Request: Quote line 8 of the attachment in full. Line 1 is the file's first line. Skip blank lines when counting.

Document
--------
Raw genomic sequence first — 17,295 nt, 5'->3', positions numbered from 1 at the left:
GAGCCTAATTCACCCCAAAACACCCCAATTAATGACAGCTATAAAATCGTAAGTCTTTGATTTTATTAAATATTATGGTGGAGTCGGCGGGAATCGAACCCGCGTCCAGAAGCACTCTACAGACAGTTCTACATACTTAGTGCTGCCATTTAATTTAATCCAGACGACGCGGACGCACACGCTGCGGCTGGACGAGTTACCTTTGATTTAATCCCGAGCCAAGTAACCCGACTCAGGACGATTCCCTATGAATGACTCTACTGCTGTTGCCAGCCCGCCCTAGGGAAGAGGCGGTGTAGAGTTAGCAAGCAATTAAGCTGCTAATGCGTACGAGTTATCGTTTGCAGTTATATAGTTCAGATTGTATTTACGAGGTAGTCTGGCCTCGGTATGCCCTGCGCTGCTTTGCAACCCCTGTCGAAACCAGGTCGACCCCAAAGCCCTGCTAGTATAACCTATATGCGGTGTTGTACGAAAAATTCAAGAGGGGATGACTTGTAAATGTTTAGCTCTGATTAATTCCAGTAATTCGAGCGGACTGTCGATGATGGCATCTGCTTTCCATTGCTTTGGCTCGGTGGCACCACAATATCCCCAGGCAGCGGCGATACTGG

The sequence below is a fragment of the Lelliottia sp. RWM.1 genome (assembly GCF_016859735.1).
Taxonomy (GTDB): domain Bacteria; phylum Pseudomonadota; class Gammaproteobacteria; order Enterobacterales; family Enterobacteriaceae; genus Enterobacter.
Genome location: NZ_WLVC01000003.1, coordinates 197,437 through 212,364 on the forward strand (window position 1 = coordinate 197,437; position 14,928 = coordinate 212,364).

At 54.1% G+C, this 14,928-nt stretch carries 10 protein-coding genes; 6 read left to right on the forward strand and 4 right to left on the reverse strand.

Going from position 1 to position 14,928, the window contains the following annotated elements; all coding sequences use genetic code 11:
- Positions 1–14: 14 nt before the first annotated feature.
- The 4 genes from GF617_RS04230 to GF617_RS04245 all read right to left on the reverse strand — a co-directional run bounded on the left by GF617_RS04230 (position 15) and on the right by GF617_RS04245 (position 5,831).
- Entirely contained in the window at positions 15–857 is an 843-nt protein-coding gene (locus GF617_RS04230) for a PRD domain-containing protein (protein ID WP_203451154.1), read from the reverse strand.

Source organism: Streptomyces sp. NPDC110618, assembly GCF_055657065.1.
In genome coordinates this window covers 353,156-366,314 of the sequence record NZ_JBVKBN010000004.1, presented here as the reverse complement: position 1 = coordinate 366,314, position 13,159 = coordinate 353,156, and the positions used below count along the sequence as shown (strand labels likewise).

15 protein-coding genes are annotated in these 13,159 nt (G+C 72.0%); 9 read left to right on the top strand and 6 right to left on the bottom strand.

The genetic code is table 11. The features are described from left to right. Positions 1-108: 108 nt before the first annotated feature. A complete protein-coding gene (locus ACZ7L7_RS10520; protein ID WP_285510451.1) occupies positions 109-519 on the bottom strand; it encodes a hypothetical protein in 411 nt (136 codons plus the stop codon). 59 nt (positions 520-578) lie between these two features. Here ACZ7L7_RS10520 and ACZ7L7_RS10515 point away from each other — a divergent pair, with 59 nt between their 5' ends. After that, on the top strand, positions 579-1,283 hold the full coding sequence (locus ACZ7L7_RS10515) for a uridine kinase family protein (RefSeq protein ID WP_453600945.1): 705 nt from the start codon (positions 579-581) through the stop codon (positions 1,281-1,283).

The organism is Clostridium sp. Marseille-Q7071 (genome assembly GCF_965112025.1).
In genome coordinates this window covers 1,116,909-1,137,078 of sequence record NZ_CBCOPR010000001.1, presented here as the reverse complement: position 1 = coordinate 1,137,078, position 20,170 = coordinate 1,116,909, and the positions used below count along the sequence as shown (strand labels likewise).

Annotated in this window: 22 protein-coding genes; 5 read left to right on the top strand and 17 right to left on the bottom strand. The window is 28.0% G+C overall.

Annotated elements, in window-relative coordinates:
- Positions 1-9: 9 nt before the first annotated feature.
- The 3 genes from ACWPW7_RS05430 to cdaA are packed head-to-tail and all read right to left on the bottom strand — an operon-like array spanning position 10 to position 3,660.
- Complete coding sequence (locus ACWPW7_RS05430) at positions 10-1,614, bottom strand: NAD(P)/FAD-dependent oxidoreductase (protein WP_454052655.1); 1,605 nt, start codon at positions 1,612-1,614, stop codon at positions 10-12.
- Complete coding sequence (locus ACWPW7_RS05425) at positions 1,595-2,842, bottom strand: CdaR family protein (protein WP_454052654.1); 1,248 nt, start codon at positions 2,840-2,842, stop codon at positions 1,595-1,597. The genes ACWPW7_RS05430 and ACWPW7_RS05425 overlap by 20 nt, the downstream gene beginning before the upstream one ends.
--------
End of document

- Positions 1–14: 14 nt before the first annotated feature.